What common mistakes do candidates make?
Don't go into too much detail about the client’s situation. We're interested in the interventions you made as a therapist rather than the client's story so just give us enough context.
A client I worked with some time ago sometimes comes back for shorter periods of counselling. Is it ok to use this client for criterion 9?
Yes. You just need to choose a client that is fairly typical of the type of client you see on a weekly basis. Provided you can write evidence which meets all of the sub criterion we don't make any judgement about which client you use. Problems can arise when people submit case material from a client that they have seen a long time ago, usually because they're trying to re-engineer something they've written before, perhaps for a college assignment.
What's the best way to reference the case material in criterion 9?
In the first part of the application form, it's fairly easy to write a paragraph under each of the separate criterion headings. When you write in your case material, it's a little more difficult. Case material doesn't really lend itself to neat paragraphs under each of the sub criterion headings, so you're more likely to be writing a sentence or paragraph and referencing several of the sub criterion.
So when you're presenting your case material, you may describe your way of working and tell us about an intervention that you've made. Put 9.1 at the end of the sentence to tell us that it links with your way of working.
Or you may write a couple of sentences and feel that tells us how you're working, but it also demonstrates that you had an awareness of your own thoughts and feelings, so you might reference it 9.1 and 9.2. Or you may have some self-awareness around an issue that also demonstrates your awareness of some issue of difference, in which case you would reference it as 9.2 and 9.3.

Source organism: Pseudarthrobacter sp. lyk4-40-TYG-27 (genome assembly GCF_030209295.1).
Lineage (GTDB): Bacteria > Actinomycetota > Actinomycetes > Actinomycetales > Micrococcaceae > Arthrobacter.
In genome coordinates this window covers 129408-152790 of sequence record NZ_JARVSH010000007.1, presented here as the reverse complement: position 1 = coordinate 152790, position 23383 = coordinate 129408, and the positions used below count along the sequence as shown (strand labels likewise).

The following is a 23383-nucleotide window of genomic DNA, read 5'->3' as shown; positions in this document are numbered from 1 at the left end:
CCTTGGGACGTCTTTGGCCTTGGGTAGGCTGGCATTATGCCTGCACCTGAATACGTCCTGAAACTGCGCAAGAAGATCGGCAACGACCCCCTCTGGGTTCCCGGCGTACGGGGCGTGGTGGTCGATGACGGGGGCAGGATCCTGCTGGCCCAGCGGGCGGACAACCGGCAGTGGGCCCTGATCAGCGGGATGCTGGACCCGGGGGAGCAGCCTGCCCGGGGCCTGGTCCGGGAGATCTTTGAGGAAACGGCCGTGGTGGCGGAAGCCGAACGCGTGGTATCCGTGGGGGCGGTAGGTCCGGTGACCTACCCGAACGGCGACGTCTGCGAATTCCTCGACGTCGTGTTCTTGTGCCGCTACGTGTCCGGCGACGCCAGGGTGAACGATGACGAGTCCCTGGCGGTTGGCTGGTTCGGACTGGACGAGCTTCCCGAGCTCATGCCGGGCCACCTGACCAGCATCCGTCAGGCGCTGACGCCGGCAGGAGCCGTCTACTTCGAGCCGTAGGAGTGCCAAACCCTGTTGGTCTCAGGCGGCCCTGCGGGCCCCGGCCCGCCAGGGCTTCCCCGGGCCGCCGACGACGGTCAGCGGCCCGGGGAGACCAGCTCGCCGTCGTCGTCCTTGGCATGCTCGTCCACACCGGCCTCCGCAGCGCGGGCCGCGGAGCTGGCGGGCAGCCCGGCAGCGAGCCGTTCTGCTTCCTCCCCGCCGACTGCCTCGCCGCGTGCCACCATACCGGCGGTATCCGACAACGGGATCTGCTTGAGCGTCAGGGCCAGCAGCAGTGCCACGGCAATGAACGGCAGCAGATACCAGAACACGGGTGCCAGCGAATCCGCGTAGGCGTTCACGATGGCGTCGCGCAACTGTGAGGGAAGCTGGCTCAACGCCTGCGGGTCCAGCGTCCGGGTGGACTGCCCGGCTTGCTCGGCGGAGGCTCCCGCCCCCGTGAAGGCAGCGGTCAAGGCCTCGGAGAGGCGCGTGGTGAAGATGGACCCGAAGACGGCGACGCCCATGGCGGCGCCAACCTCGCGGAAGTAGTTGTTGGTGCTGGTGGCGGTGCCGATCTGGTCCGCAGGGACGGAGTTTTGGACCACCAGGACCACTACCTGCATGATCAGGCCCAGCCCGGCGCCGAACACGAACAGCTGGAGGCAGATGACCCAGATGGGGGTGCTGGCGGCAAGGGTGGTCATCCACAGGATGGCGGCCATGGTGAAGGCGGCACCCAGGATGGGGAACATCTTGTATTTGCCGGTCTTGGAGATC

However, we would ask you to guard against 'prolific referencing', as you're unlikely to write one sentence or paragraph that meets all six sub criterion. When people do this it raises an alarm for the assessor as we wonder whether they actually know which of the sub criterion they're evidencing or if they're putting everything in hoping that it will meet one or two of them. It's up to you to signpost us to where you believe you are meeting the individual sub criterion.
This may get picked up in the office and they may ask you to signpost us to the individual criterion but it may come to the assessor. If this is repeated throughout your application you're very likely to be deferred. Showing us where you believe you are meeting the criterion helps us to pass your application.
How much detail and context around the client story is required?
Just enough to contextualise it. So you might say 'I worked with this client between January and March. I saw them for twelve sessions. The client was a female, aged forty five. She presented with these issues... '.
What is the best way to present the case material?
People often mix up their referencing between the individual sections. So when you're writing your case material under criterion 9, we only want you to reference the sub criterion 9.1 to 9.6. Don’t start cross referencing it back to criterion 8 for example because that's confusing.
When you write your individual sections for the application, just reference the 6s when you're writing about criterion 6 and CPD, the 7s when you're writing about your self-awareness, the 8s when you're demonstrating and explaining your way of working, and 9s when you come to the case study.
What is the difference between a case study and case material?
A case study implies a completed piece of work where you present a beginning, a middle and an end. But here it doesn't have to be a complete piece of work or the work doesn't have to be finished - it could be just be a few sessions that you've done with a client and the work could still be ongoing. Just choose a typical client case that you've either worked on recently or are currently working on.
Can you use case material for criterion 8 and criterion 9?
We prefer you not to use case material in criterion 8 because this is asking you about your way of working and your understanding of issues of difference and equality in general. We only want an actual example of case material in criterion 9.